Former Egyptian PM Ahmed Shafiq says he will not run for president in 2018

Ahram Online , Sunday 7 Jan 2018

'I would not be the best person to lead state affairs in the coming period,' the 2012 presidential candidate who had announced only weeks ago he intends to enter the race, said today

Former PM Ahmed Shafik (Photo by: Sherief Tarek)
Former PM Ahmed Shafik (ِAhram online)

Former Egyptian Prime Minister Ahmed Shafiq announced on Sunday that he does not intend to run in the upcoming presidential elections, which are expected to be held in the spring of 2018.

In a statement on his official Twitter account, Shafiq said "given the facts, I see that I would not be the best person to lead state affairs in the coming period, therefore I have decided not to run in the 2018 presidential elections."

In late November, Shafiq said in a statement issued from the UAE, where he resided from 2012 to 2017, that he intends to run in the upcoming presidential elections.

However, shortly following his return to Egypt in early December, the 76-year-old former air force general stated that he would make a decision whether he should run for president after assessing the situation on the ground.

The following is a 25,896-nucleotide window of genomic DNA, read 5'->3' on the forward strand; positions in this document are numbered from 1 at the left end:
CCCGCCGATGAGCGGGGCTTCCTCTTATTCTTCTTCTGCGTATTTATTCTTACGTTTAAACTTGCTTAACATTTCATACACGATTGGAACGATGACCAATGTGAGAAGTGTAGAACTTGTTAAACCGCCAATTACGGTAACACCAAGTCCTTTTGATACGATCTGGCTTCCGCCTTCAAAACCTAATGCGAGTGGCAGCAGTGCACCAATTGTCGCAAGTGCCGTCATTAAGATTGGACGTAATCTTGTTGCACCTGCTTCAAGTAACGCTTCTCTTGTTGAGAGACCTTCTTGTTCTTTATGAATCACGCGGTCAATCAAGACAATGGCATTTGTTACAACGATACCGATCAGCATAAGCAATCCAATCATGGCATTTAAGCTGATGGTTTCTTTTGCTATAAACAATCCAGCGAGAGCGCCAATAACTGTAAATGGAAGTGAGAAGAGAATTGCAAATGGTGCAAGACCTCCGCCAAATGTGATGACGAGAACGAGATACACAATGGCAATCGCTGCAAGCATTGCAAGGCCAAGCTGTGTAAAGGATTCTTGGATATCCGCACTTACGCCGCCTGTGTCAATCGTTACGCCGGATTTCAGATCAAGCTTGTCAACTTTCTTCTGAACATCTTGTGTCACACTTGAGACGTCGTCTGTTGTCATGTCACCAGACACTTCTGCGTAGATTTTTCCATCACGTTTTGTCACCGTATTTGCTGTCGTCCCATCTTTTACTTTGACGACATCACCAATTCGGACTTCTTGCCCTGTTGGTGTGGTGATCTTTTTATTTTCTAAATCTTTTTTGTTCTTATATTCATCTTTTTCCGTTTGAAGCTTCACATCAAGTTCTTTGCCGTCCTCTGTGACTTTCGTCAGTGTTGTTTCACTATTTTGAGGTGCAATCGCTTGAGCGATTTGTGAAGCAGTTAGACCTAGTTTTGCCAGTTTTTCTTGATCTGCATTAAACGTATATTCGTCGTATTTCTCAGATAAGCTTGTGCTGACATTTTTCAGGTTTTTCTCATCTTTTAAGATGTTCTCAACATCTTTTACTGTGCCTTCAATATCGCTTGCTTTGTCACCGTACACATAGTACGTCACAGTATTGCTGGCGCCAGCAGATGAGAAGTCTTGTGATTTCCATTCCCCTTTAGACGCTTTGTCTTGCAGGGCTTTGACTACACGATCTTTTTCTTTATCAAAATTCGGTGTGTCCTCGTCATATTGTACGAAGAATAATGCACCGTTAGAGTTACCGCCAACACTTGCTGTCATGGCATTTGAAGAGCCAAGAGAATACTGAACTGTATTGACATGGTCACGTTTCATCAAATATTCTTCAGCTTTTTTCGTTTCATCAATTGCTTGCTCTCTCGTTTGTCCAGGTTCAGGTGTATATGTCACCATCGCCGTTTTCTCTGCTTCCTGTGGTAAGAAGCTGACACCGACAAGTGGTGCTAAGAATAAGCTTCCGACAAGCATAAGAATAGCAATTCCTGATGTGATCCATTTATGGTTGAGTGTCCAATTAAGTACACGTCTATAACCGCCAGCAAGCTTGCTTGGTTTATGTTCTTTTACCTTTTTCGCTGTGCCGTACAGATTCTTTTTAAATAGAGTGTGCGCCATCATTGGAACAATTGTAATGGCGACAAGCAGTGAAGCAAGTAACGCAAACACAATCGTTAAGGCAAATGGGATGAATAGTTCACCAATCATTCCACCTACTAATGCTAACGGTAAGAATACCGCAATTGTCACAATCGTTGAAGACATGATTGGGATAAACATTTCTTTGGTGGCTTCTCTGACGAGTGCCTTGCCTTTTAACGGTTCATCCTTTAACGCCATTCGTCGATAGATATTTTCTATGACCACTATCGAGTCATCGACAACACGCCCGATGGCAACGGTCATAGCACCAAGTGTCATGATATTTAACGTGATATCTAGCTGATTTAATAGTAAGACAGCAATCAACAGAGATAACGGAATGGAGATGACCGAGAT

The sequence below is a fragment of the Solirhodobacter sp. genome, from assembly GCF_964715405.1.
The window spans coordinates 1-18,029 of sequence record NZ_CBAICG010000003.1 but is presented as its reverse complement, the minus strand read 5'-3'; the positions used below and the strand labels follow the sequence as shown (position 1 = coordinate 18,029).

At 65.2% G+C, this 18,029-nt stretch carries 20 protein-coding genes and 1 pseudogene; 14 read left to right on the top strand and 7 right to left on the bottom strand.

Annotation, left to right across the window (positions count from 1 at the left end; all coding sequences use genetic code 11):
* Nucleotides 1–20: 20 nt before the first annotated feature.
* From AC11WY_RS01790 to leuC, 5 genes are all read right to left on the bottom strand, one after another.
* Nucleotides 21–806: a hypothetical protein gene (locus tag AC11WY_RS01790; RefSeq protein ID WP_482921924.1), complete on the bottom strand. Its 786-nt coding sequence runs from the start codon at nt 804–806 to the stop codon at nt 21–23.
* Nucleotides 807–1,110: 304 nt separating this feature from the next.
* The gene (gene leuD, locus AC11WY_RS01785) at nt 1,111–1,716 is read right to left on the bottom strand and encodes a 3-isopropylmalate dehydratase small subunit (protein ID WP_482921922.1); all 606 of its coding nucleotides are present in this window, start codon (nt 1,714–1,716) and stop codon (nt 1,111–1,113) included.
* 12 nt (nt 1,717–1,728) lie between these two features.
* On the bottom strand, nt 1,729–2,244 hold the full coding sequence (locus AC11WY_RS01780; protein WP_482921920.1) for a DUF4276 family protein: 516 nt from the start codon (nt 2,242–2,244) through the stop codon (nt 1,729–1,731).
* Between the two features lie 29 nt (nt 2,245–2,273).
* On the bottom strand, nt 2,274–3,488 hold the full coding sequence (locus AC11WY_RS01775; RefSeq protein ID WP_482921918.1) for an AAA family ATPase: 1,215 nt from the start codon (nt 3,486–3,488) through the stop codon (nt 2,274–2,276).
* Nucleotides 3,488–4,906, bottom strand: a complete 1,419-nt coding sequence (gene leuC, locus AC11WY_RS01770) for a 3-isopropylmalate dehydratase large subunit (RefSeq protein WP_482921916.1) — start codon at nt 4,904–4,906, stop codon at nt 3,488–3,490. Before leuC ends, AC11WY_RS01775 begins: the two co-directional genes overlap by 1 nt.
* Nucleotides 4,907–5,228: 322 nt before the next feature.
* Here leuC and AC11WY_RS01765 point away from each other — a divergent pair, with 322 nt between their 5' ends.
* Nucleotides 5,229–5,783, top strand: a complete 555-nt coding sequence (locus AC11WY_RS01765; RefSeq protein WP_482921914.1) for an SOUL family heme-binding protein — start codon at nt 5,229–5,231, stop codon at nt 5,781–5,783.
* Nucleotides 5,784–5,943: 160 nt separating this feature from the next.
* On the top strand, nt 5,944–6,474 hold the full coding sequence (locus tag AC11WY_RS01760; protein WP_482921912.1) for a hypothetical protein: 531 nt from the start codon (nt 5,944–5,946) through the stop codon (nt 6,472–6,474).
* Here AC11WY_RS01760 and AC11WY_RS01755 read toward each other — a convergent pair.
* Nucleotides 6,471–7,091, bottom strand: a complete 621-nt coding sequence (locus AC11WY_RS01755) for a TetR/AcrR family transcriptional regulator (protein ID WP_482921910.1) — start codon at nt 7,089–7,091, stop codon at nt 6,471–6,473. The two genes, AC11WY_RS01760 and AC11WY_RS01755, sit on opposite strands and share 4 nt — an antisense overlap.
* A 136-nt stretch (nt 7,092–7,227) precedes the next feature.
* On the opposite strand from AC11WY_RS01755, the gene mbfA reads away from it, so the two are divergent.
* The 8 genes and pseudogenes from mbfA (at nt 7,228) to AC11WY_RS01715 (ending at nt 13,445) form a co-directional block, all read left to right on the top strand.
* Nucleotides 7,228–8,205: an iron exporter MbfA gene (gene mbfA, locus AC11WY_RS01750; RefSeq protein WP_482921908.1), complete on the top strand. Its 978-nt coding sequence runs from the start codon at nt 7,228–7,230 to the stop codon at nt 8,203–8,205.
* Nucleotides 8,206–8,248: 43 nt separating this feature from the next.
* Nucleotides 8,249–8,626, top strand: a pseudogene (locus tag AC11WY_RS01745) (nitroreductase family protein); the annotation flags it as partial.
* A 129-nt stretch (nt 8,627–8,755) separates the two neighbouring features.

"I have decided following my return to my beloved home country to re-assess the general situation regarding what I announced during my stay in UAE, considering that my absence for more than five years may have distanced me from closely following the developments and achievements that have been reached despite the difficult circumstances caused by violence and terrorist acts," Shafiq said in Sunday's announcement.

Shafiq served as aviation minister under former president Hosni Mubarak and briefly as prime minister during the 2011 uprising, before he was replaced in February 2012.

He is the founder of the Patriotic Movement Party.

Shafiq narrowly lost the June 2012 presidential elections to the Muslim Brotherhood’s Mohamed Morsi, who held the post for one year before being ousted in July 2013 following nationwide protests against his rule.

Shortly after the 2012 election, Shafiq claimed that the vote was rigged and travelled to the UAE, citing "concerns for his own safety" under Brotherhood rule.

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